Instytut Historii Sztuki <Posen> [Editor]
Artium Quaestiones — 10.2000

Page: 139
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https://digi.ub.uni-heidelberg.de/diglit/artium_quaestiones2000/0141
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TOTALITARIANISM AND MODERNISAI: THE “THAW” AND INFORMEL PAINTING IN CENTRAL EUROPE

139

It should be noted, perhaps somewhat in advance, that the Slovak
and Czech art historians hâve reached similar conclusions as regards
modem art in their countries.22 They hâve also stressed the aestheticiza-
tion of the informel - the importance of composition, the pursuit of for-
mai perfection and harmony of color, the approach to the painting as a
fïnished whole, etc. What appears particularly interesting, most likely as
an effect of the Central European tradition, even the so-called structural,
“materialist” painting, involving thick impasto and added pièces of non-
painterly matter, has been interpreted in spiritual terms, rather than in
terms of matter and the body. The Czech artist Jiri Valenta, practicing
the art of the matter in its classic variant, placed it in the neo-Thomist
perspective of Jacques Maritain.23 Paradoxically, then, especially in con-
trast with the Western models, in Central Europe the attitude to the
matter was par excellence spiritualistic. That emphasis on the spiritual,
underlying also the most radical experiments of the art of the matter,
was definitely related to the defense of culture as a domain of sublimated
spirit, sharply contrasting with the materialist artistic rébellion in the
West, exemplified by the art of Dubuffet, the COBRA group, or a German
group SPUR. The artists of Central Europe, living under the permanent
pressure of “cultural policy” whose purpose, at times stated quite expli-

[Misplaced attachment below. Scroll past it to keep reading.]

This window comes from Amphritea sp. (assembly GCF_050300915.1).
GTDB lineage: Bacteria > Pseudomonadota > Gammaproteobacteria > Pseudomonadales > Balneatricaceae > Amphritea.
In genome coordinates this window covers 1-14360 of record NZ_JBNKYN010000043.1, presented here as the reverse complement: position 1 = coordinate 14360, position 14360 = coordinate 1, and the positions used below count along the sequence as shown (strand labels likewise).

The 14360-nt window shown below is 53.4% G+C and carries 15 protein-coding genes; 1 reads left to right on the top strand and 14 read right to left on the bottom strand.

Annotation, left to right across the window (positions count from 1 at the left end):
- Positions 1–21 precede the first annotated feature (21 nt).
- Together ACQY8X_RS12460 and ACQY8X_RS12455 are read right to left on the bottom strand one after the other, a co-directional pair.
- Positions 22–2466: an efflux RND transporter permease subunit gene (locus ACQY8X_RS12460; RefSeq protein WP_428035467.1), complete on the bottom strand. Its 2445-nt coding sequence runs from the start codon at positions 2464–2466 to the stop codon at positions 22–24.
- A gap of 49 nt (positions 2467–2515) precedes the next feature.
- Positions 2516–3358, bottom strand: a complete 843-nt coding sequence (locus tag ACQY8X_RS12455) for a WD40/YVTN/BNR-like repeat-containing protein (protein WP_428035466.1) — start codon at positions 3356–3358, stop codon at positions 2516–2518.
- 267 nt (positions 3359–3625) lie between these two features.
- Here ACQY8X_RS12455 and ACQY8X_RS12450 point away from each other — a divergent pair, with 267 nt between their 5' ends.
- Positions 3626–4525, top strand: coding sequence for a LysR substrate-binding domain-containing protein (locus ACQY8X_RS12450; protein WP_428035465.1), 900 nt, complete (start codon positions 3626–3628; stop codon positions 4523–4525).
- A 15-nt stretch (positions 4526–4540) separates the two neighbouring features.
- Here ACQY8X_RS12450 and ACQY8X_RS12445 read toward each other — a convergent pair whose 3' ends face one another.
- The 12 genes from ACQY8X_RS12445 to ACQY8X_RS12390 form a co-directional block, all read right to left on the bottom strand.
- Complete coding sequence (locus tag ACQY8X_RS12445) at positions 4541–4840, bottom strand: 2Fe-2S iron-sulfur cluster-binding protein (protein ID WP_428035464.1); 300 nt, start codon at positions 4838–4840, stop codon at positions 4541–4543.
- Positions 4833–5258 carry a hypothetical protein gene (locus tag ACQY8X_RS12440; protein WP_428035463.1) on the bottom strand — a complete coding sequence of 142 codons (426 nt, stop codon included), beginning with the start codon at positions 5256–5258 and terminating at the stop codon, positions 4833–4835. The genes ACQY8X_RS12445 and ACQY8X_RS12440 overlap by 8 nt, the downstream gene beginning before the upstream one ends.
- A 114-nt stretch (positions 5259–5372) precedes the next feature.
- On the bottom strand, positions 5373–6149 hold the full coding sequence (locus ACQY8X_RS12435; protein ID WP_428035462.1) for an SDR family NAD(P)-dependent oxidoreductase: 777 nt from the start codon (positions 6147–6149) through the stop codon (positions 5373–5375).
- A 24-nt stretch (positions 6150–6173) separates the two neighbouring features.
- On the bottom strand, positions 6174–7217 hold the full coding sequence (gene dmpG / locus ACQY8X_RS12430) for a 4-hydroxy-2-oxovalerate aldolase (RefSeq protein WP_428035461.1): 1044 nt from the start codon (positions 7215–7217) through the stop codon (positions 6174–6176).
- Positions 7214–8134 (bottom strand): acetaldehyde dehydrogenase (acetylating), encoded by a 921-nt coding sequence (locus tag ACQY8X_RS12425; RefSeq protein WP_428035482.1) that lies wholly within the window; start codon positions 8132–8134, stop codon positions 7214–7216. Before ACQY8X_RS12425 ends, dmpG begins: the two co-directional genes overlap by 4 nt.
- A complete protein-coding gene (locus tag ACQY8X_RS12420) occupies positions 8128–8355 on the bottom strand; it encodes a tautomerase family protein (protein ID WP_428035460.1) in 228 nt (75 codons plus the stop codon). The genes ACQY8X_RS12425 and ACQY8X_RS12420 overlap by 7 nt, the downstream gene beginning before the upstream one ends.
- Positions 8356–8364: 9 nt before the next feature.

citly, was total instrumentalization of culture, i. e. its Virtual élimination
(at least insofar as we defïne it as a realm of unrestricted expression of
individuals), could not approve of the subversive strategies of their West-
ern colleagues. While for the artists in the West culture was an element
of the bourgeois System of values, in Central Europe it was primarily an
instrument of résistance against the régime. Since in the countries oc-
cupied by the Soviet troops the very concept of bourgeoisie was ambigu-
ous, an anti-bourgeois rébellion in art must hâve been ambiguous just as
well.

Consequently, the Central European preference for the painting of the
matter may hâve been characteristic of the région - it may hâve been re-
lated to a certain delay in the réception of the informel in that geographi-
cal area or, more precisely, with a fact that Central European artists be-
came familiar with that kind of art in an aestheticized, muséum stage of
its évolution when matter - a formai, rather than existential aspect -

22 M. Neslehovâ, Odvrâcenâ tvâr modernismu, (in:) Ohniska znovuzrozeni..., 174 ff.
(Neslehovâ quotes F. èmejkal who in this context wrote about a “specifïcally Czech version
of the European informel,” 192); cf. also: M. Neslehovâ, Poselstvi jiného vyrazu..., 242 ff.
K. Bajcurovâ, Pramene slobody. àtrkturâlna, lyryckâ a gestickâ abstrakcia, (in:) Sest’de-
siate roky v slovenskom vÿtvarnom umeni ... 107 ff.

23 M. Neslehovâ, Poselstvi jiného vyrazu..., 146.
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